Tax Aspects of the Health Care Reform Act
Basic health care insurance coverage is now the law of the land, thanks to the recently enacted Patient Protection and Affordable Care Act and Health Care and Education Reconciliation Act of 2010 (collectively the "Act"). A cornerstone is the creation of state insurance exchanges to allow small businesses and individuals to pool together and hopefully obtain less costly health insurance coverage.
The new health care regime is to be subsidized in large part through a set of taxes and tax increases for many individuals and businesses, with certain additional taxes applicable only to specific segments of the health care industry. There are even a few tax breaks.
The following is an overview of some of the key federal tax aspects of the Act.
Taxes Directly Related To Insurance Coverage
The tax provisions directly relating to health insurance coverage are a good entry point to the Act.
Individual Responsibility to Be Insured. U.S. citizens and legal residents are required to have health insurance beginning in 2014. Those without coverage at that time are subject to a penalty tax equal to the greater of $95 per adult or 1% of income over the base amount required for filing a tax return. The tax increases over time, topping at the greater of $695 per adult or 2.5% of eligible income in 2016. Special rules apply to certain low-income individuals, individuals residing outside of the U.S., those with religious objections to coverage, and others. There is a cap on the total tax payable by a family each year.
To help low-income individuals afford health insurance, beginning in 2014, an income tax credit is available. It covers taxpayers with household income between 100% and 400% above the federal poverty level (which currently works out to be between about $22,000 and $88,000 for a family of four) who are not eligible for Medicaid, employer-sponsored insurance, or certain other coverage.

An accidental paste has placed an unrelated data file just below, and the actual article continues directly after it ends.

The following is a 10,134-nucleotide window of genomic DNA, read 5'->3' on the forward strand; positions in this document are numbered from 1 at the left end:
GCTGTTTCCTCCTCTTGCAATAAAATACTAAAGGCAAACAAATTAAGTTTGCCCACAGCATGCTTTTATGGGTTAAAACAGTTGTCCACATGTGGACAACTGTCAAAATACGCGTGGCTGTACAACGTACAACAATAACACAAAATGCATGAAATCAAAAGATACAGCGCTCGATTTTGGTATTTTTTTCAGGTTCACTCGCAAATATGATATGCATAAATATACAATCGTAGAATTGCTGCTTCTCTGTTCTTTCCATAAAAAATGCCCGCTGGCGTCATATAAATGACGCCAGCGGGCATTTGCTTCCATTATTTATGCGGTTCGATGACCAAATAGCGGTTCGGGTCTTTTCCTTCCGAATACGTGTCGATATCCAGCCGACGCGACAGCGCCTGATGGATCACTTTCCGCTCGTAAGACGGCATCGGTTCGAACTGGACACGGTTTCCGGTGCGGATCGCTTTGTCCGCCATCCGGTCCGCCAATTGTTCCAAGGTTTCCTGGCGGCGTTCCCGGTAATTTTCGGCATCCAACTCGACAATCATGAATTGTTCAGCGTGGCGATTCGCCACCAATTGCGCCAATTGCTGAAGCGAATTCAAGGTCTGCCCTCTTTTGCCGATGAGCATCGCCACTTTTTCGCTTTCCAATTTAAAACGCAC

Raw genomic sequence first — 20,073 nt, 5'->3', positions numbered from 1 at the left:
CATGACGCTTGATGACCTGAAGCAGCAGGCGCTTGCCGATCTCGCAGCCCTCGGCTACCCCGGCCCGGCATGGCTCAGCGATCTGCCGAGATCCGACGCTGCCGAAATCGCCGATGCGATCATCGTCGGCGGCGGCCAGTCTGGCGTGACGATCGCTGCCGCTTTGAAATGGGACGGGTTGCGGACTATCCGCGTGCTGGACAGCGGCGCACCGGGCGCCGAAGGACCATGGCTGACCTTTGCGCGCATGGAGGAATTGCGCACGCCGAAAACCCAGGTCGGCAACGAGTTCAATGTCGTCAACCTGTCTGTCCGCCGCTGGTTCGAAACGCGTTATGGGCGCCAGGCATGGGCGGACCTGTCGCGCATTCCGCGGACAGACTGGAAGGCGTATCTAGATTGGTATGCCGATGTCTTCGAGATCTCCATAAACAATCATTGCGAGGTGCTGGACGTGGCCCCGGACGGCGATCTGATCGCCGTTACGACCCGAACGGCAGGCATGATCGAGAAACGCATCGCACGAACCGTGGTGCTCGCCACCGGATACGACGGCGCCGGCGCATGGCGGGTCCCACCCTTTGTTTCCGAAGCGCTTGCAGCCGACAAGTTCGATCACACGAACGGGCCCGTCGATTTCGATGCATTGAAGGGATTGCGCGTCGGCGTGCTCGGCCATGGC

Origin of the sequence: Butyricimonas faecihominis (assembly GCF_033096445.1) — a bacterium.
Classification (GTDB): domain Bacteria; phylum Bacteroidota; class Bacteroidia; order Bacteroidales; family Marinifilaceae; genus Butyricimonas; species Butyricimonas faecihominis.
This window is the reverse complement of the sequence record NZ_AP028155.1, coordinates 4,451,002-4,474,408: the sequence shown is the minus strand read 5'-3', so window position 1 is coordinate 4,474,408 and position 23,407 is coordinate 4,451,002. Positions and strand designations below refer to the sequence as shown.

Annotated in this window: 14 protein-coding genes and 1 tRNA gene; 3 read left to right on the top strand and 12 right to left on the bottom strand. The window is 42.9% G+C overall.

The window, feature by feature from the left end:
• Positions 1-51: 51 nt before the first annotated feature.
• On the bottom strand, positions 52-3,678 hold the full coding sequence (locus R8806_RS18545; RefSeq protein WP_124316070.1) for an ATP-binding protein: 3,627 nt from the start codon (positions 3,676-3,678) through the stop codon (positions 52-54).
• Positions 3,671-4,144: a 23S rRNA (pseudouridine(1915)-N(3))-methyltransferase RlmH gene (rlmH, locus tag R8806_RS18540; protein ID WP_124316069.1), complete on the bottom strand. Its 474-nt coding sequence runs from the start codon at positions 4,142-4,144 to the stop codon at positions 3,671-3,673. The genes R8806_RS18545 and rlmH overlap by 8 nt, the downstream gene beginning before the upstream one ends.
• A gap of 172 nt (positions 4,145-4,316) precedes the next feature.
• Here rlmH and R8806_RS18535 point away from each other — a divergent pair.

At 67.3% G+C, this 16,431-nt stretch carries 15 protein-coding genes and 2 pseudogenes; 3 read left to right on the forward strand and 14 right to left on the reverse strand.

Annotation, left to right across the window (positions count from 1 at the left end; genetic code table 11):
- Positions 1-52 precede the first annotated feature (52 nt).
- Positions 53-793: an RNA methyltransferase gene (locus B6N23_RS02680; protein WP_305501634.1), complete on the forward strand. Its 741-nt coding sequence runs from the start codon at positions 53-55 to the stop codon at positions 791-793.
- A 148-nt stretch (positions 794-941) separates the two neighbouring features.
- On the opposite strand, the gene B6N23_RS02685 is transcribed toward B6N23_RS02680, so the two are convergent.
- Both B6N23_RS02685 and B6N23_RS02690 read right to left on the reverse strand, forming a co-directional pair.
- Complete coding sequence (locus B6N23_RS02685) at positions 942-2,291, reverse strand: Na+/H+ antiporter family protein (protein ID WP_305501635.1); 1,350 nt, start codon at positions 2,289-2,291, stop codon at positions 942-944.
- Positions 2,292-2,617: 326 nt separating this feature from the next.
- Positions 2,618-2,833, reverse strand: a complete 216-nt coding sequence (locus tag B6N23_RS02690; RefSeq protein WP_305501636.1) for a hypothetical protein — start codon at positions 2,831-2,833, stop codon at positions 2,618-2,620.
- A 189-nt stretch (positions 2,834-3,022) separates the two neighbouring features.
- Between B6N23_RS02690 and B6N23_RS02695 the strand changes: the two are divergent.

The tax credit is effectively a subsidy only available for policies issued through a state insurance exchange and generally to be paid directly to the insurance provider. The amount of the credit depends on income level and the percent of income paid for premiums.
Employer Responsibility to Provide Insurance. Beginning in 2014, businesses with 50 or more full-time employees are required to provide adequate health insurance coverage. Insurance is not considered "adequate" if it does not provide certain minimum benefits, is unaffordable to the employees, or pays for less than 60% of employee health costs.
For each year adequate coverage is not provided, the employer must pay a penalty of $2,000 for each full-time employee beyond a total of 30. An employee working 30 or more hours a week is considered "full-time"; part-time employees are counted on a prorated basis based on hours worked. To trigger the penalty, at least one full-time employee must purchase health insurance through a state exchange and be entitled to the tax credit described above.